A: The city’s recruiter reached out to me and introduced me to the opportunity. During our family’s life of being in Orange County, we have friends in Huntington Beach, and we’ve had regular occasions to come to Huntington Beach. We liked Huntington Beach a lot, so when the opportunity was brought to my attention I was intrigued by it.

I was perfectly happy in Riverside, but I was intrigued because the recruiter conveyed to me that the city of Huntington Beach could benefit from some of the mindset that I have. The more I studied Huntington Beach and talked to people, I realized it would be kind of fun to return to Orange County and work with a large coastal city. It’s a city that has aspirations for many things, and also wants to practice the fundamentals really well too.

At the end of the day, all I want to do is make a difference in the communities I serve. That’s always been my career goal.

Q: You have been here for a few weeks now, how has the transition been?

A: The city team has prepped me well. Day number one or two, they had fantastic, very well-organized binders ... the transition has been really wonderful. There’s a lot to learn. I like to joke around with all my colleagues, but I mean it. I’m the least-educated person about Huntington Beach there is right now, but I’m a student. I’m just learning [all] I possibly can, because the more I know, the better I can serve.

Huntington Beach's new city manager, Al Zelinka, started on the job in late June.
Huntington Beach’s new city manager, Al Zelinka, started on the job in late June.
(James Carbone)

Q: Do you have any passion areas that are important to you, in terms of what you think the city government should be focusing on?

A: Part of the decision to join the city is tied to ‘What am I passionate about and does it connect with what the community wants and needs?’ I have a very extensive background in downtown revitalization and improvement. I’m a certified main street manager ... and the council conveyed to me the desire to make downtown the best it can be.

The council also communicated a commitment it has made for greater community engagement, and community engagement is very important to me. We’re serving the public.

There’s lots of passions that I have that connect what I’ll be doing over the next years. The diversity of Huntington Beach resonates with me. I’m glad about that, and I want to really enforce that and embrace that.

Q: What are some aspects of the city manager job that you think citizens might not be aware of?

A: In the big picture, the citizens of Huntington Beach need to appreciate that the charter they have voted on is really my instruction manual. I need to be politically aware, but not be political. My job is to serve the public interest, which in part is defined by the charter ... to help have the most positive outcomes for the most people of the community.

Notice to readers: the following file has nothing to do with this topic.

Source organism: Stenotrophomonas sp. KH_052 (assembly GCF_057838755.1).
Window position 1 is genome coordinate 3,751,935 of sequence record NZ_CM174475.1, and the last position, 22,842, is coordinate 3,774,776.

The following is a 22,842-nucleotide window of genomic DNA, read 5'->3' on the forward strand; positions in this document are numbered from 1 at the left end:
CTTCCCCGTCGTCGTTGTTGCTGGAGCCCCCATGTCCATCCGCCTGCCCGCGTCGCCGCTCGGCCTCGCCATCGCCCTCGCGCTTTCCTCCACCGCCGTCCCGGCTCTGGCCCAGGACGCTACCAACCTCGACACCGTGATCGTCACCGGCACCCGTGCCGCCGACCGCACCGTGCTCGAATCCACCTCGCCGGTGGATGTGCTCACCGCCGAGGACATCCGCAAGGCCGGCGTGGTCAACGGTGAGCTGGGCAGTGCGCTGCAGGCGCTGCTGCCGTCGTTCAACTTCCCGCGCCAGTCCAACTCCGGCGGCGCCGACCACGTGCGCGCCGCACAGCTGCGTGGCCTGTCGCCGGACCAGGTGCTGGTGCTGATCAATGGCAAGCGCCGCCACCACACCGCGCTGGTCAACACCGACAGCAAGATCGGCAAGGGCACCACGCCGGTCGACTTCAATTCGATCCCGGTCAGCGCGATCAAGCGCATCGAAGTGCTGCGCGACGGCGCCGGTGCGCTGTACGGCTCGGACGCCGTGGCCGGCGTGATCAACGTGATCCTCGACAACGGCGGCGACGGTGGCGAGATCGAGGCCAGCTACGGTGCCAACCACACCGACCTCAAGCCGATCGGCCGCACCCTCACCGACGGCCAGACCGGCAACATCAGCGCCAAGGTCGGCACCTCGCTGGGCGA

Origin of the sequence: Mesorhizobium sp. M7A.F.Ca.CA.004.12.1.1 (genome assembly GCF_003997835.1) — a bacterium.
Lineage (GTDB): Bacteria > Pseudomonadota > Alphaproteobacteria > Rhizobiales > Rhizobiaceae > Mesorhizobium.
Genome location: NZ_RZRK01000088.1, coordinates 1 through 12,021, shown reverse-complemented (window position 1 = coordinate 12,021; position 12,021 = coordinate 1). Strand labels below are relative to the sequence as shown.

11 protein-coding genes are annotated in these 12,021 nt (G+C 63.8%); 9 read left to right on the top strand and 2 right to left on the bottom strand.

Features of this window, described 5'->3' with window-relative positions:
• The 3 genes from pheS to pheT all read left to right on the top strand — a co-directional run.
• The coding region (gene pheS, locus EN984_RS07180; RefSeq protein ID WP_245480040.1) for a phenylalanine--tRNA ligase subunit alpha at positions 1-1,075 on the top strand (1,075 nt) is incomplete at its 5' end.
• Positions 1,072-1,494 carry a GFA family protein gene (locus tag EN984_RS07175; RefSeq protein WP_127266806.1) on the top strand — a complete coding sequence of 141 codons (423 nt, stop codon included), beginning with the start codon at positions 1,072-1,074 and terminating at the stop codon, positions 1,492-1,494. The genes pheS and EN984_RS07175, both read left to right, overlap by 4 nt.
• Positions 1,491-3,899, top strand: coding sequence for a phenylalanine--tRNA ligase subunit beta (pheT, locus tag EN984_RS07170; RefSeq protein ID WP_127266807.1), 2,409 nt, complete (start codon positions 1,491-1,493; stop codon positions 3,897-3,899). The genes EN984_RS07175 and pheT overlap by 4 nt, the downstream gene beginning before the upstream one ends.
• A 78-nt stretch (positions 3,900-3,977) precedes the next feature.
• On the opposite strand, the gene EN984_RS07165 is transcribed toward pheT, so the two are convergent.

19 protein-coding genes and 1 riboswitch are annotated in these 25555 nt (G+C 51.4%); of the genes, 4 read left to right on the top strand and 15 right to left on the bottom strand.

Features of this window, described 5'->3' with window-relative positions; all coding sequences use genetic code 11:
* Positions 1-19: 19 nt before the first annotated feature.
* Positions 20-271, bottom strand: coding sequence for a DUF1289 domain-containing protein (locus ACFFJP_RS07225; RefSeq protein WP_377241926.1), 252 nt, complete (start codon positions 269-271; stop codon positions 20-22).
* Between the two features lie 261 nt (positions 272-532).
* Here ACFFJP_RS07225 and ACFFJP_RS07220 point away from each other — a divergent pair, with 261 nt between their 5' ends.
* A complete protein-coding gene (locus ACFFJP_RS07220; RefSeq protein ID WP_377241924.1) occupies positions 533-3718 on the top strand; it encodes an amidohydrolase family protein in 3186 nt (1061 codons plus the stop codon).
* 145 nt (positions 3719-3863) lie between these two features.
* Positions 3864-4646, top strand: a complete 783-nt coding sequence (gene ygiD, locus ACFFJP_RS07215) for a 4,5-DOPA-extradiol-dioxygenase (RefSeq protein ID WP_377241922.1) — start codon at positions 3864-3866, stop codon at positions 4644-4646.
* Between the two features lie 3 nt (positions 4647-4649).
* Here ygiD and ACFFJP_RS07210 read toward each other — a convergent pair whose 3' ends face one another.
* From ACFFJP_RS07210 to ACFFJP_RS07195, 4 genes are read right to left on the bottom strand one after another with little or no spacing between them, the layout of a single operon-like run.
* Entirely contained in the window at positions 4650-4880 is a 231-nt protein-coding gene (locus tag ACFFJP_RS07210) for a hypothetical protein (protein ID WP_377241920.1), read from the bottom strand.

What would be good for members of the community to know is that what’s really important is the term “source of authority.” The decisions I make, are they rooted in a source of authority? Are they rooted in City Council-adopted policy, the charter of the city of Huntington Beach, the government code of the state of California? It goes back to serving the public interest and making sure I don’t do something knowingly that violates public trust in government.

The other thing the public should know is that this is a really, really rewarding job. What I do matters to public interest, public trust, public good. If I do my job well and I respect everyone equally and equitably, then I’m doing my job in a way that’s very rewarding to me and the team that serves the city.

Q: What are some of your first impressions of Huntington Beach as a city?

A: One thing is the incredible connection that so many people in the city have with the water and the beach, the whole marine climate and environment. It’s obvious, but as a new city manager here, that magnetic attraction and symbiosis between the beach environment and the community is really cool.

The other thing is that a lot of people feel so proud to be a Huntington Beach resident or business-owner. Yet, in that context, there’s a rugged individualism of Huntington Beach residents, almost like an entrepreneurial spirit.

Q: What do you like to do when not working?

A: My son is very involved in soccer and music, so we’re very busy with his school and club soccer schedule. We spend a lot of time with that, and I spend a lot of time taking care of my soon-to-be 87-year-old mom, who lives four blocks down our street.

As a family, we like riding our bikes a lot, going on hikes and walks. We do a lot of traveling. We go up to Yosemite, Mount Hood. We do a lot of gardening and enjoy Farmer’s Markets as well. It’s always busy.